Another Earth is being marketed as a science-fiction film, and that could sell some extra tickets. However, the film shouldn't need the help, and while it's true that there is one major element of the movie that is sci-fi, that is not the engine that drives this low-budget affair.
More than anything, this is a thoroughly detailed forbidden-love story, albeit one that includes a mirror image of our planet seemingly on a collision course with Earth. Oddly enough, this is not the only 2011 film with an alternate Earth at its center; Lars von Trier's Melancholia utilizes the same springboard, and will be in theaters later this year.
There is no sophisticated explanation for how the carbon copy wound up in our solar system, nor why it is approaching so swiftly. Its very existence was discovered four years before most of the action in the film, and by the time Another Earth wraps up so beautifully, it appears to be closer than the moon. All we know is that it appeared, and that a private company is looking for volunteers to visit the other planet, since the belief is that everything about the second Earth is identical to our own—the same people and places, and probably even the same crappy reality shows.
One volunteer is Rhoda Williams (Brit Marling). She was a standout high school student on her way to MIT until the night of the interstellar discovery. Distracted as she tried to spot the planet in the night sky, Rhoda kept her eyes off the road too long and plowed directly into another car stopped at a red light. She escaped mostly unharmed, but the passengers in the other car were not so lucky. Two were killed: the wife and son of composer John Burroughs (William Mapother), who was seriously injured but survived.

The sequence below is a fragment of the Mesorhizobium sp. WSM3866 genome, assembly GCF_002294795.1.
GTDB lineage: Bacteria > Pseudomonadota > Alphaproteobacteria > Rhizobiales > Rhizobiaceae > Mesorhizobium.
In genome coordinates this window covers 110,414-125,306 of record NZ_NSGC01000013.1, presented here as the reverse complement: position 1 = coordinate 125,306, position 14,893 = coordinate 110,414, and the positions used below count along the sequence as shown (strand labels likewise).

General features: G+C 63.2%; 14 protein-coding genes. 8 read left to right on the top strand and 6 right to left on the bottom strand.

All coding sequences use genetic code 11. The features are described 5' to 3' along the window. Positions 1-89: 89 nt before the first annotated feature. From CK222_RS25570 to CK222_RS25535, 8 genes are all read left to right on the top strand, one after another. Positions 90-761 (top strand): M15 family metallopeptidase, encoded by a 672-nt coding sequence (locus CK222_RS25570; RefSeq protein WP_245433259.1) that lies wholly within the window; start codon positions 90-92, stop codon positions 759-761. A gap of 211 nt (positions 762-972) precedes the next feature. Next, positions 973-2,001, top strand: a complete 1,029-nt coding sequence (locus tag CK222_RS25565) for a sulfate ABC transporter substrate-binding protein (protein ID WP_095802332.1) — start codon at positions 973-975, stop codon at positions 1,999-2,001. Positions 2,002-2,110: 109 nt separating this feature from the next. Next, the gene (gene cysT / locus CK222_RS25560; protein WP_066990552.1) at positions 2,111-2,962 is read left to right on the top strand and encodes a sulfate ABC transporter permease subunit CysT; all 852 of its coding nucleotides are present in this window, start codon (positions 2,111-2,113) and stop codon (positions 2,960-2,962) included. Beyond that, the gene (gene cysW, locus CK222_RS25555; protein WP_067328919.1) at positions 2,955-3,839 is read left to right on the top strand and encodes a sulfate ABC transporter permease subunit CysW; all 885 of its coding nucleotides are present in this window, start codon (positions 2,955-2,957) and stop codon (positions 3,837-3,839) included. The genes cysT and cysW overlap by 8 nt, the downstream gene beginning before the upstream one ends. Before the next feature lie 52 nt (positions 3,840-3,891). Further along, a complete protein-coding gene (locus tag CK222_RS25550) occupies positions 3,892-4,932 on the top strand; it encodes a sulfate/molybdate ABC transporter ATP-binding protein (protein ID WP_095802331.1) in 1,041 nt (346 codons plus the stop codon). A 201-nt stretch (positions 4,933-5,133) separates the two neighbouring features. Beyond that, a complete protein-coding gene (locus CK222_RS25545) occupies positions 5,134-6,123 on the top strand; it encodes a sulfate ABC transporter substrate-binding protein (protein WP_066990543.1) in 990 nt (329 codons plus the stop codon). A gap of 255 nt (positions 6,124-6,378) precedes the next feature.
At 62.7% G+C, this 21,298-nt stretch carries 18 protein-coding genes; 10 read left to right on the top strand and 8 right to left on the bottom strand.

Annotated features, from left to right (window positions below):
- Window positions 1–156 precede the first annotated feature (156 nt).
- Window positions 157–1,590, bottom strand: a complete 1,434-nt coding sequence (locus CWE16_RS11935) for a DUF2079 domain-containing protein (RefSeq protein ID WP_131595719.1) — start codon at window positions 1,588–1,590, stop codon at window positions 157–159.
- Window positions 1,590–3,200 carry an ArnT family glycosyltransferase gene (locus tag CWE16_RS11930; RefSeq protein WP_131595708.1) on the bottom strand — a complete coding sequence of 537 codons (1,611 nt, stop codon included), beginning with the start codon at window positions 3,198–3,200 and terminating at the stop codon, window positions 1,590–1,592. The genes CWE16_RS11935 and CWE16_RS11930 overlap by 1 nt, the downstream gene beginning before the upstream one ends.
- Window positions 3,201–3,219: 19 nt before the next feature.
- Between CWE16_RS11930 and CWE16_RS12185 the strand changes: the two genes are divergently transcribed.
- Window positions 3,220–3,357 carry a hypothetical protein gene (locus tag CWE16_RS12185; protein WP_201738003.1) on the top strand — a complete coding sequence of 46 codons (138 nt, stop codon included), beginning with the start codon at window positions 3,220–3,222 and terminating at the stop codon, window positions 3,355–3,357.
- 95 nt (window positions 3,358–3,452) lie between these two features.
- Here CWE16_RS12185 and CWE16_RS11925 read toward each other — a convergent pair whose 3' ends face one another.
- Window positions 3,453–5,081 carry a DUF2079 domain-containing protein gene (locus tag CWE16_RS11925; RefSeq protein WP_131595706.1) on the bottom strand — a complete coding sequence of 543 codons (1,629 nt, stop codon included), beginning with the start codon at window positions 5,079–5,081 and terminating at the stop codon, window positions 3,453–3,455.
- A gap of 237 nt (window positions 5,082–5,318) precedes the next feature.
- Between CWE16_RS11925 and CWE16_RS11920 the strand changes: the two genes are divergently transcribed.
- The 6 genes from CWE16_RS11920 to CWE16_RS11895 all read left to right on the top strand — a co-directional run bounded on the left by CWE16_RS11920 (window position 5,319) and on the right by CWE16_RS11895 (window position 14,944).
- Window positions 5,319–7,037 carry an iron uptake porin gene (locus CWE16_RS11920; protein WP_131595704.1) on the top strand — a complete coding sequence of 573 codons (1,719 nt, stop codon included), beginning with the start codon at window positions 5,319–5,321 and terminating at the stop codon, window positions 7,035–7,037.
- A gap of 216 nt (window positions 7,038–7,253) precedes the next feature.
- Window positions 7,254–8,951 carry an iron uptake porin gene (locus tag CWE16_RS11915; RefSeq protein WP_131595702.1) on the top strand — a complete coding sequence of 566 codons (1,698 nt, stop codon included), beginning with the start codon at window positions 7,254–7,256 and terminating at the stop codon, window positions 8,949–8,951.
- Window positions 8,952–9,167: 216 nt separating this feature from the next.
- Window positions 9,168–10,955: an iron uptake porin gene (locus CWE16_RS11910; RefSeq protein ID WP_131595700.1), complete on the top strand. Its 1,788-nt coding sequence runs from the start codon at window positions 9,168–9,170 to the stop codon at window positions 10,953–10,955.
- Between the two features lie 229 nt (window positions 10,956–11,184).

After serving a four-year sentence for vehicular manslaughter, Rhoda begins to piece her life together again. She enters the essay contest to be a crew member aboard the spacecraft that will visit the other planet, tapping into her own story of grief and regret. Rhoda also makes an effort to apologize to John, although when that time comes, and she sees a man who has crumbled after the death of his family, Rhoda concocts a story about working for a cleaning service, because he needs as much help as she does. John doesn't recognize her; since her crime occurred while she was a minor, her name was never released.
Over several weeks, the two broken souls begin to talk to each other, but never about the one thing there is to talk about. Then a relationship blossoms, although whether it is true love or misery finding company is debatable.
There are no other characters of note outside of Rhoda and John, even less so when the intensity of their relationship and the inevitability of its conclusion picks up. We know what Rhoda knows and what John does not, and that eventually she will have to tell him the truth about that night four years ago. There are easy ways to handle that in a movie, and very often, that's the wrong road to take. Another Earth does not flinch, delivering a tough emotional confrontation that is all the more remarkable when the pieces in play are analyzed a little closer.
Audiences have seen William Mapother more times than they can remember. He served memorably on Lost and rose to some significance with his great work in the film In the Bedroom about a decade ago. Mapother reportedly worked on Another Earth for $100 a day, a gamble that should pay off if enough people see the end result. There's a lot more range in this performance than any other Mapother has given.
The real story, though, is the collaboration between star Brit Marling and director Mike Cahill. They have worked together before, co-directing a documentary in 2004. The duo co-wrote this script, and Marling delivers an impressive performance that would be no easy feat for an experienced actress. Marling, however, is new to all of this, and Another Earth would vaporize without her.
The collective trajectory of smaller films like this one continues to rise higher and higher. Certainly, this was not as cheap to produce as Paranormal Activity, nor will it make the kind of money that it did. But at Sundance, there was an aggressive bidding war over distribution for Another Earth, which was eventually secured by Fox Searchlight. That's an encouraging sign, because it indicates that studios, or at least their boutique brands, recognize that audiences remain curious and hungry for unique stories. Granted, movies like Another Earth won't pay all the bills, but it's good to see studios supporting films that challenge us with their storytelling and don't rely on 100 minutes of computer effects to get their point across.